In the final part of this two-part article, Russell shows you how to install Puppet 5 on Red Hat Linux.
Looking to see what the pro’s use every day? Aidan shares the apps that help him in the workplace.
Want to learn the clean and pretty ways to dig into your SharePoint farm? Here’s an easy to follow guide to get the process started.
In this Ask the Admin, I’ll show you how to get started with the OpenSSH client in the Windows 10 April 2018 Update.
We’re entering the laid-back days of Summer. There isn’t much Azure IaaS news, but we’re after quality, not quantity. June was a good news month for those of us using Microsoft Azure.
This post will show how to use the Run Command to execute PowerShell scripts inside an Azure virtual machine running Windows Server from the Azure Portal. Note that this can also be done using PowerShell, CLI, and REST API.
Many Office 365 Groups and Teams have external guest members.Part 2 of our series about external access to documents in Office 365 explains how to use PowerShell to query groups about external guests so that we understand where the guests come from and what groups and teams they can access.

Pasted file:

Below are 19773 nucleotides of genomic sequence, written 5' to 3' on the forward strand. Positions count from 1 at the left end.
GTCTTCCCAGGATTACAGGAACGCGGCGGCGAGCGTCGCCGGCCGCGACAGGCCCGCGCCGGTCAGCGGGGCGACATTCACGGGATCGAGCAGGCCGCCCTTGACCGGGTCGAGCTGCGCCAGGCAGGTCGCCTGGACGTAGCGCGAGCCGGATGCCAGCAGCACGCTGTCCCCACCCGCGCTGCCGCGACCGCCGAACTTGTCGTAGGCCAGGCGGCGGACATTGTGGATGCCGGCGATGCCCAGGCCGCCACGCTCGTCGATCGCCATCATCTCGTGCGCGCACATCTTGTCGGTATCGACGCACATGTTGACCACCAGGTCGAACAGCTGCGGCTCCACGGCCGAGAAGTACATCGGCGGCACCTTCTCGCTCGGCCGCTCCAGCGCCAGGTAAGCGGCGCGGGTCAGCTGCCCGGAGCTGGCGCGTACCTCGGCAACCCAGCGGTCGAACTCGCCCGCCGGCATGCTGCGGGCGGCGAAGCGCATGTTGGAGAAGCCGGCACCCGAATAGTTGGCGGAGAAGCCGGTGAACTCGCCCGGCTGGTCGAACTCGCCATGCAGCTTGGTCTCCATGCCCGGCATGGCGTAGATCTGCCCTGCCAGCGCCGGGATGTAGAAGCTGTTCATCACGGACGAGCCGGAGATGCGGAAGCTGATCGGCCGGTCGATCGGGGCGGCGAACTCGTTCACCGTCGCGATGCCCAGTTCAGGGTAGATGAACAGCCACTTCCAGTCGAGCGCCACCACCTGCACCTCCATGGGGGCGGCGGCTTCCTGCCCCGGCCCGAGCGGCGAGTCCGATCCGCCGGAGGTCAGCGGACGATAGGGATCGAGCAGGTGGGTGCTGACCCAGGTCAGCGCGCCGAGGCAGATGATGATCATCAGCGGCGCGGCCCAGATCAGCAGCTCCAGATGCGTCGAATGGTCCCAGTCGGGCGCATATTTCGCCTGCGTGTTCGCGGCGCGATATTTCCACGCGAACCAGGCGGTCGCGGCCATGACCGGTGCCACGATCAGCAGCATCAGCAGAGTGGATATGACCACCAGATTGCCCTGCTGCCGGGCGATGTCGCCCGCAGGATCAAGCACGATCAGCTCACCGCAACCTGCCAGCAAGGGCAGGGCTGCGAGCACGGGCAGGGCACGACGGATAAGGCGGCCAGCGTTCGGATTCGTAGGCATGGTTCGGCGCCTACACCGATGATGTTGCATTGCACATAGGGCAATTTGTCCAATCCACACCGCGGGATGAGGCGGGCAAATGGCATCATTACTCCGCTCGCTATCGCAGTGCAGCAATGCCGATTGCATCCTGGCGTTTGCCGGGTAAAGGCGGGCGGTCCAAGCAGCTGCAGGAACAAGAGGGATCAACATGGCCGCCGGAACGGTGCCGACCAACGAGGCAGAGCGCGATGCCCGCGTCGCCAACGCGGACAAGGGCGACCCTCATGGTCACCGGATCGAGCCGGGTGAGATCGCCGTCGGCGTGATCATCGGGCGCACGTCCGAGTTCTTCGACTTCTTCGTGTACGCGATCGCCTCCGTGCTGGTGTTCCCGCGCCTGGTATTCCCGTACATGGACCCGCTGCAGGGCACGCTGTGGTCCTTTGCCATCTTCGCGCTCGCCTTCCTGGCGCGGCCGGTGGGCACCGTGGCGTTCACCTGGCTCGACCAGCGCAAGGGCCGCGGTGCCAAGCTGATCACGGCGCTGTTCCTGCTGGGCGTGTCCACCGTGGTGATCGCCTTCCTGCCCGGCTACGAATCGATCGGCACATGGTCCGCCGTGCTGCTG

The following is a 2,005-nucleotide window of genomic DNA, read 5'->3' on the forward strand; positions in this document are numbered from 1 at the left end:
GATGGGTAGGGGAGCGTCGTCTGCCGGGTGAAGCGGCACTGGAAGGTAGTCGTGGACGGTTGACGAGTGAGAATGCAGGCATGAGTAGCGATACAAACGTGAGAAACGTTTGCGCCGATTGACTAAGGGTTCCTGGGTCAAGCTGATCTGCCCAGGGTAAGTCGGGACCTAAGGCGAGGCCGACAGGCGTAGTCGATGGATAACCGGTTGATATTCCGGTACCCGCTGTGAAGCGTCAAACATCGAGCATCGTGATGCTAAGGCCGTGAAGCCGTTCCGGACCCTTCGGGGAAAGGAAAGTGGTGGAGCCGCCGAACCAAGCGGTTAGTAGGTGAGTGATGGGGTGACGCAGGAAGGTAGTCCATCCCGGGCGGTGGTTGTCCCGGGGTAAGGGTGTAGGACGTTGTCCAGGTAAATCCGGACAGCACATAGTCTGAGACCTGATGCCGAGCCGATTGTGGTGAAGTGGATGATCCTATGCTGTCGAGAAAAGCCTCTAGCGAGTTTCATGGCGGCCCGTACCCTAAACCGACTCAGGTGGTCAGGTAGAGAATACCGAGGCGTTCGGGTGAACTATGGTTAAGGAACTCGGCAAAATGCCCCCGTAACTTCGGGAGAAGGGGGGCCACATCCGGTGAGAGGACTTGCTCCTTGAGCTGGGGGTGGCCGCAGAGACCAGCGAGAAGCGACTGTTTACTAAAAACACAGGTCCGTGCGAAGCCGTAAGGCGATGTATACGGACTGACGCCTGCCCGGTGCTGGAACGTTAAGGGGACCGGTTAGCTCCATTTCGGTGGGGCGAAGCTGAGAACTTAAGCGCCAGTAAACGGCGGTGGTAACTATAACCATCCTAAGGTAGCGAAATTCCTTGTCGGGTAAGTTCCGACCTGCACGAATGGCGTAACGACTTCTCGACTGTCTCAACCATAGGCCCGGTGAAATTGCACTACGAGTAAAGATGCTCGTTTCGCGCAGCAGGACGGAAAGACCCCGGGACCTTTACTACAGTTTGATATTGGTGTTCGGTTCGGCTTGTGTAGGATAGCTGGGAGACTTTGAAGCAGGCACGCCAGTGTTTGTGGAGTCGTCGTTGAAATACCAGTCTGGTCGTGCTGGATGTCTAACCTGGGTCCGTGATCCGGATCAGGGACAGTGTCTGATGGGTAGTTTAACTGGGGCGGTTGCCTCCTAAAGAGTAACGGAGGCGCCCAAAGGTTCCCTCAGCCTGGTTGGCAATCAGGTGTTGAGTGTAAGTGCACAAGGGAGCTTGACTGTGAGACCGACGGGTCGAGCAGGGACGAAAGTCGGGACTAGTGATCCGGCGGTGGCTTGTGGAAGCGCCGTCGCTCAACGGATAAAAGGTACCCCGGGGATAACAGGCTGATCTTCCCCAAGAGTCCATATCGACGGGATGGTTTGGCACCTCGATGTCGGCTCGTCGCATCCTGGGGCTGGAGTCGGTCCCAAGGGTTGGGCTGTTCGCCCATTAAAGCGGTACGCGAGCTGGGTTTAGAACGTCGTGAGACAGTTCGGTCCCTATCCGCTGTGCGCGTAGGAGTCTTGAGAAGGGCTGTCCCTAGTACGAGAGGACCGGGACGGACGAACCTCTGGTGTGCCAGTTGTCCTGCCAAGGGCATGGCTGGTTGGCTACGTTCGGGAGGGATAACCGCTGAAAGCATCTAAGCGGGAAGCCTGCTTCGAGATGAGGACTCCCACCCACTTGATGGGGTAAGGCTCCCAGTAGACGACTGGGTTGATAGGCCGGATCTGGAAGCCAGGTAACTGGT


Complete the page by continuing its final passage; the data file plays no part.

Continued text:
I predicted that the Build conference would give us lots of Azure news. In one respect, I was right; there was lots of news.
In this second part, I’ll look at how to manage Linux and Windows systems remotely using PowerShell Core.
Microsoft Teams now shows team owners when their team is going to expire – that if, if you use the Office 365 Groups expiration policy. But tenant administrators don’t have a report showing them when groups expire, so we wrote one in PowerShell for you to use (and improve).
The venerable Exchange Get-MailboxStatistics has been around for over ten years, but now it’s telling lies about Office 365 users. Well, just the last login date to their mailbox. The problem is that the world is a very different place to when Microsoft first introduced PowerShell in Exchange 2007. Mailboxes didn’t get so many visits from mailbox assistants then…
Teams now hides the Office 365 Groups that it creates from Exchange clients (Outlook, OWA, and the mobile apps). That’s as it should be for groups created for new teams. If you want to hide groups created for older teams, you can run the Set-UnifiedGroup cmdlet, but that soon becomes boring when you might have hundreds of groups to process. PowerShell to the rescue once again.
It is nice to have an Azure Active Directory Expiration Policy for Office 365 Groups, but it’s not so good that the policy functions exclusively based on age. Another problem is that administrators have no way of knowing when groups will expire. So we take out PowerShell, write a script, and hey presto, we have a report. We still need to solve the problem of creating a policy that functions based on activity rather than age, but that’s another day’s work.